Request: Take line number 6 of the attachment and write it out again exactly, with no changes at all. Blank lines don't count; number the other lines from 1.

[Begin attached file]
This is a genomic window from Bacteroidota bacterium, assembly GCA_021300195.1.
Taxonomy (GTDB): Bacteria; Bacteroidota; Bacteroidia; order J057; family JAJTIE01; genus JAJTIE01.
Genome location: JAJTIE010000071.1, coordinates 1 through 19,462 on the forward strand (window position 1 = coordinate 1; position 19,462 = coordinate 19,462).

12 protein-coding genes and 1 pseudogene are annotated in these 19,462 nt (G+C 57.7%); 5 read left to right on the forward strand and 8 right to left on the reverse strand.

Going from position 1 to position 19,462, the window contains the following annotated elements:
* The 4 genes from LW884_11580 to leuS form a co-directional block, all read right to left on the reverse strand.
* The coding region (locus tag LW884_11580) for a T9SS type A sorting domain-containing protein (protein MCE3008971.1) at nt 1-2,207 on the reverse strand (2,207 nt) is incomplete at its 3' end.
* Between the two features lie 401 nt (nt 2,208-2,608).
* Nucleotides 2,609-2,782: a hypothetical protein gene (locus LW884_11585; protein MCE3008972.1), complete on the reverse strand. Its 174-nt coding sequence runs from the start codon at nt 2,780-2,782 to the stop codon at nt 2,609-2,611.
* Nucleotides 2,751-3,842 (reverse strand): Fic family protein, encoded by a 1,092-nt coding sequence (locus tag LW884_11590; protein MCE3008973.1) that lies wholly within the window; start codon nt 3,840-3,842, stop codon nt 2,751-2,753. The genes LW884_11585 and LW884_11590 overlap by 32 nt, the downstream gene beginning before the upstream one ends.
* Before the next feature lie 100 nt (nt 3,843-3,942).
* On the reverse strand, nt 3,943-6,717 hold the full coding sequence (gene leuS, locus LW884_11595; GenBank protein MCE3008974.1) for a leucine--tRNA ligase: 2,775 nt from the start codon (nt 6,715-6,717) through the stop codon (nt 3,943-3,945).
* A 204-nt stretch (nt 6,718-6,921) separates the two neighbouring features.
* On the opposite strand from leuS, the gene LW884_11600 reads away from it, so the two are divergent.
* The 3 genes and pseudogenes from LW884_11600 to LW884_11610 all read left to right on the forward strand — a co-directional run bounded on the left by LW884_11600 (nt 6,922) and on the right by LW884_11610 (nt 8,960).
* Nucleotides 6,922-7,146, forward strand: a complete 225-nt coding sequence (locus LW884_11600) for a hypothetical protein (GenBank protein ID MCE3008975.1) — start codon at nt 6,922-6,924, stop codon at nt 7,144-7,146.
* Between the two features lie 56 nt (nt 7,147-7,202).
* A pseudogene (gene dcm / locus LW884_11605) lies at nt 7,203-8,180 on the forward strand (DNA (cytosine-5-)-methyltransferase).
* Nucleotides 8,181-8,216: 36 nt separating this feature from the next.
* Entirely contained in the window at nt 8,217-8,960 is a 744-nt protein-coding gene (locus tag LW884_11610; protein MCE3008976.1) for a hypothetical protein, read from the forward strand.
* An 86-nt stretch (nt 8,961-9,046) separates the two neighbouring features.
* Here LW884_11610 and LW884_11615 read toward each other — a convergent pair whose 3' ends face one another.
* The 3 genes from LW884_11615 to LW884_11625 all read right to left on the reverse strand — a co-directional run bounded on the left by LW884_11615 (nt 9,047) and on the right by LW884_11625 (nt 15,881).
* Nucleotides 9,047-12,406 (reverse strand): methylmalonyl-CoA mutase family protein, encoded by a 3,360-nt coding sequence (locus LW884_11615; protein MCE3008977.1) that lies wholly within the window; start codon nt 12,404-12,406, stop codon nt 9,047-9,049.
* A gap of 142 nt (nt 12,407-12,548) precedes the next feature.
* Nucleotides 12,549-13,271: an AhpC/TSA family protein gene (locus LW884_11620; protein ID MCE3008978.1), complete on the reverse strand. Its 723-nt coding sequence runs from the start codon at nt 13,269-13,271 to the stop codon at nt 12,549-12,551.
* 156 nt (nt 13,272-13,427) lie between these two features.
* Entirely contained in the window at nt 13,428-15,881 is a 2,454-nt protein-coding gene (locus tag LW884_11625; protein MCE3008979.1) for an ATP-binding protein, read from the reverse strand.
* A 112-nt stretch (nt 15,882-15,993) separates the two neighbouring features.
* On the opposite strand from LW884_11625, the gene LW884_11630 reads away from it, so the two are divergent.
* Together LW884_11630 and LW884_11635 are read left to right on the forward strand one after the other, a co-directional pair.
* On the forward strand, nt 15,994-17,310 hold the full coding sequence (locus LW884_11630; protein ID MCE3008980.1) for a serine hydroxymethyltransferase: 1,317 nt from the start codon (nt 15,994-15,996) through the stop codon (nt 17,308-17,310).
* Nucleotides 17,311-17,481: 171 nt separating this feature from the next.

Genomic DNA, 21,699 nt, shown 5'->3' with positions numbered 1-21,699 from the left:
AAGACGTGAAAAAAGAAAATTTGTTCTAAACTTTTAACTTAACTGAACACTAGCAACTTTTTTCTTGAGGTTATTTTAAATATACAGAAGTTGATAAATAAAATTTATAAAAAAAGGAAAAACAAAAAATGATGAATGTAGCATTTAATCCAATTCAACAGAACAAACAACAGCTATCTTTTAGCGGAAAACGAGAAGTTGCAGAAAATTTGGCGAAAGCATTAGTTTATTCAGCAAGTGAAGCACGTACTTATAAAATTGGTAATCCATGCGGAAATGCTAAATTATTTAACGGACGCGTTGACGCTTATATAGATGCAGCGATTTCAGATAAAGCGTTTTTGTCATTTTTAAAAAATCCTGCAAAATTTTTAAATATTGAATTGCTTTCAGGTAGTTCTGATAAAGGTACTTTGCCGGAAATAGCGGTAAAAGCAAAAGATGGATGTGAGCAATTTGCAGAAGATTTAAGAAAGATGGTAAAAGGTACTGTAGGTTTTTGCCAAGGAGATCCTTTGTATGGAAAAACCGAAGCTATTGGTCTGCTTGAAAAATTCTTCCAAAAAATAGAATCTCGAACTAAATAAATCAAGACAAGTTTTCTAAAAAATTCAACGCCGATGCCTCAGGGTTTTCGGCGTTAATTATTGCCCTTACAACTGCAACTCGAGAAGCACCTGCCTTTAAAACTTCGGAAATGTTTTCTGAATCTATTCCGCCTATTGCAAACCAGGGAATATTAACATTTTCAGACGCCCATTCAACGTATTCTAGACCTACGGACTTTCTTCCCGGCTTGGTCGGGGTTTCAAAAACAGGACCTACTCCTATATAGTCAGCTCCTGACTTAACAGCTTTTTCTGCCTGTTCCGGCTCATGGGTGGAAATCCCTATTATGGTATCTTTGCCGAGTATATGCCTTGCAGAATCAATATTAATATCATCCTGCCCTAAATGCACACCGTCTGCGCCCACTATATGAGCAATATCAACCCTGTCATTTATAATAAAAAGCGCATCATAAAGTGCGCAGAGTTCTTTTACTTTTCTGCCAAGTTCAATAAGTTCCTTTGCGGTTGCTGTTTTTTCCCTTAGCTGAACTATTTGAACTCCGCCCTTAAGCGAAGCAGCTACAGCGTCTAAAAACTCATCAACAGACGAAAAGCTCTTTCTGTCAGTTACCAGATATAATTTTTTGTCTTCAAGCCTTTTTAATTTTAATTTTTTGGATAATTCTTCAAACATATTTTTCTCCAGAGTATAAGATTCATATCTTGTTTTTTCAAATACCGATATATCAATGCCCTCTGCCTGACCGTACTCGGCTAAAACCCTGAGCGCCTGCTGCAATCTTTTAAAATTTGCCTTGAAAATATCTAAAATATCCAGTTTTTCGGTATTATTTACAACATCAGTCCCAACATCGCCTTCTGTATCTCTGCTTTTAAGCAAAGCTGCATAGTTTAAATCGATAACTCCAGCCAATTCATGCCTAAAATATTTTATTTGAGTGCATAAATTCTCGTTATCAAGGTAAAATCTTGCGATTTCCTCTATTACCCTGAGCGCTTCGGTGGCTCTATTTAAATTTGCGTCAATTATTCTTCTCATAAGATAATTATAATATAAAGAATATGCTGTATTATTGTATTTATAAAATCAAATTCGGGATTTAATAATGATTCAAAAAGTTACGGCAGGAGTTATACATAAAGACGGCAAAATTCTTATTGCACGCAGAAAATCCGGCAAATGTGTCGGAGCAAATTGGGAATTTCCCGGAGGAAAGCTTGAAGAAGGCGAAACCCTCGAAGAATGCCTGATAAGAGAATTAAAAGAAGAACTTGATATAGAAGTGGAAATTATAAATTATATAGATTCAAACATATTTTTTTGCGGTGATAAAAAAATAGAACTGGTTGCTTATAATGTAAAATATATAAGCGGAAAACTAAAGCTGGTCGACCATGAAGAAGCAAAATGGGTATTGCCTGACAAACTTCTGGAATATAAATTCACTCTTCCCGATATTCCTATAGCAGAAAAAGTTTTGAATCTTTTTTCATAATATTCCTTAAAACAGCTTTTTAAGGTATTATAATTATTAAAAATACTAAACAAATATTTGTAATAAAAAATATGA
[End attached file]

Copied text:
* The 4 genes from LW884_11580 to leuS form a co-directional block, all read right to left on the reverse strand.